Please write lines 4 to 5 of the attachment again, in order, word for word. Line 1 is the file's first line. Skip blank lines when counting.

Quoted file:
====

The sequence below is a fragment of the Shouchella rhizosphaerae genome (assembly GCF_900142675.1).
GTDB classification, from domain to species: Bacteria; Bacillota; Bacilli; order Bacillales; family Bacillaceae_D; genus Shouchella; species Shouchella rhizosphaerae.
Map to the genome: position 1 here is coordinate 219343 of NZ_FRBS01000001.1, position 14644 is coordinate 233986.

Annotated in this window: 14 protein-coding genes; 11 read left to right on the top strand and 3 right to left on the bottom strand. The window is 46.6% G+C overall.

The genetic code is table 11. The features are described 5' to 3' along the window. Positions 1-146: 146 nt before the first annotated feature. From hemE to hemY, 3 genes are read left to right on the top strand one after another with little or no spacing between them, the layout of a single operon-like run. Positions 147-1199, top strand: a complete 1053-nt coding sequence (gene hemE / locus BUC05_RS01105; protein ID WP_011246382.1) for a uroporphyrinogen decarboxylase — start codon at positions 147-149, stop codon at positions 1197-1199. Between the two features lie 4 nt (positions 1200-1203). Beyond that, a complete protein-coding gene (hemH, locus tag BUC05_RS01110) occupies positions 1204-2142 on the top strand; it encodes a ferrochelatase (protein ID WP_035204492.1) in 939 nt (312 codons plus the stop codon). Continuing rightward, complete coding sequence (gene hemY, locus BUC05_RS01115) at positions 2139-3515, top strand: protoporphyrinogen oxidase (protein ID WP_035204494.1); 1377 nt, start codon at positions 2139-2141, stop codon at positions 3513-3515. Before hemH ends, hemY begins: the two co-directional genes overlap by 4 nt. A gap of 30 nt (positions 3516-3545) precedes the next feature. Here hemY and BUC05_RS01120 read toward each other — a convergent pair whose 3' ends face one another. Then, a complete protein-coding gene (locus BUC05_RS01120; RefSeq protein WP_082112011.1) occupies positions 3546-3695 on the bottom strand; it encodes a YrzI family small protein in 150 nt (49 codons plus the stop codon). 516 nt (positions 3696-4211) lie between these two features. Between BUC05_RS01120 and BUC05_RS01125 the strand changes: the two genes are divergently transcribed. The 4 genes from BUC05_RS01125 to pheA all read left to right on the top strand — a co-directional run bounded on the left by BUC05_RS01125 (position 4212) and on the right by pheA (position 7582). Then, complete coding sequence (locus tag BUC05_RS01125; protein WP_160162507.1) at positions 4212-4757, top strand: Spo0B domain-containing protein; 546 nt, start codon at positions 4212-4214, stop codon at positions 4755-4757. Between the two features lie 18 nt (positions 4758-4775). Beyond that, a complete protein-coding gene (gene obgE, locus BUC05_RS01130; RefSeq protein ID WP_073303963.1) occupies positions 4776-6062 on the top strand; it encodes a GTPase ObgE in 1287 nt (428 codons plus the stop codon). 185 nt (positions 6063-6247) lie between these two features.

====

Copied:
Annotated in this window: 14 protein-coding genes; 11 read left to right on the top strand and 3 right to left on the bottom strand. The window is 46.6% G+C overall.

The genetic code is table 11. The features are described 5' to 3' along the window. Positions 1-146: 146 nt before the first annotated feature. From hemE to hemY, 3 genes are read left to right on the top strand one after another with little or no spacing between them, the layout of a single operon-like run. Positions 147-1199, top strand: a complete 1053-nt coding sequence (gene hemE / locus BUC05_RS01105; protein ID WP_011246382.1) for a uroporphyrinogen decarboxylase — start codon at positions 147-149, stop codon at positions 1197-1199. Between the two features lie 4 nt (positions 1200-1203). Beyond that, a complete protein-coding gene (hemH, locus tag BUC05_RS01110) occupies positions 1204-2142 on the top strand; it encodes a ferrochelatase (protein ID WP_035204492.1) in 939 nt (312 codons plus the stop codon). Continuing rightward, complete coding sequence (gene hemY, locus BUC05_RS01115) at positions 2139-3515, top strand: protoporphyrinogen oxidase (protein ID WP_035204494.1); 1377 nt, start codon at positions 2139-2141, stop codon at positions 3513-3515. Before hemH ends, hemY begins: the two co-directional genes overlap by 4 nt. A gap of 30 nt (positions 3516-3545) precedes the next feature. Here hemY and BUC05_RS01120 read toward each other — a convergent pair whose 3' ends face one another. Then, a complete protein-coding gene (locus BUC05_RS01120; RefSeq protein WP_082112011.1) occupies positions 3546-3695 on the bottom strand; it encodes a YrzI family small protein in 150 nt (49 codons plus the stop codon). 516 nt (positions 3696-4211) lie between these two features. Between BUC05_RS01120 and BUC05_RS01125 the strand changes: the two genes are divergently transcribed. The 4 genes from BUC05_RS01125 to pheA all read left to right on the top strand — a co-directional run bounded on the left by BUC05_RS01125 (position 4212) and on the right by pheA (position 7582). Then, complete coding sequence (locus tag BUC05_RS01125; protein WP_160162507.1) at positions 4212-4757, top strand: Spo0B domain-containing protein; 546 nt, start codon at positions 4212-4214, stop codon at positions 4755-4757. Between the two features lie 18 nt (positions 4758-4775). Beyond that, a complete protein-coding gene (gene obgE, locus BUC05_RS01130; RefSeq protein ID WP_073303963.1) occupies positions 4776-6062 on the top strand; it encodes a GTPase ObgE in 1287 nt (428 codons plus the stop codon). 185 nt (positions 6063-6247) lie between these two features.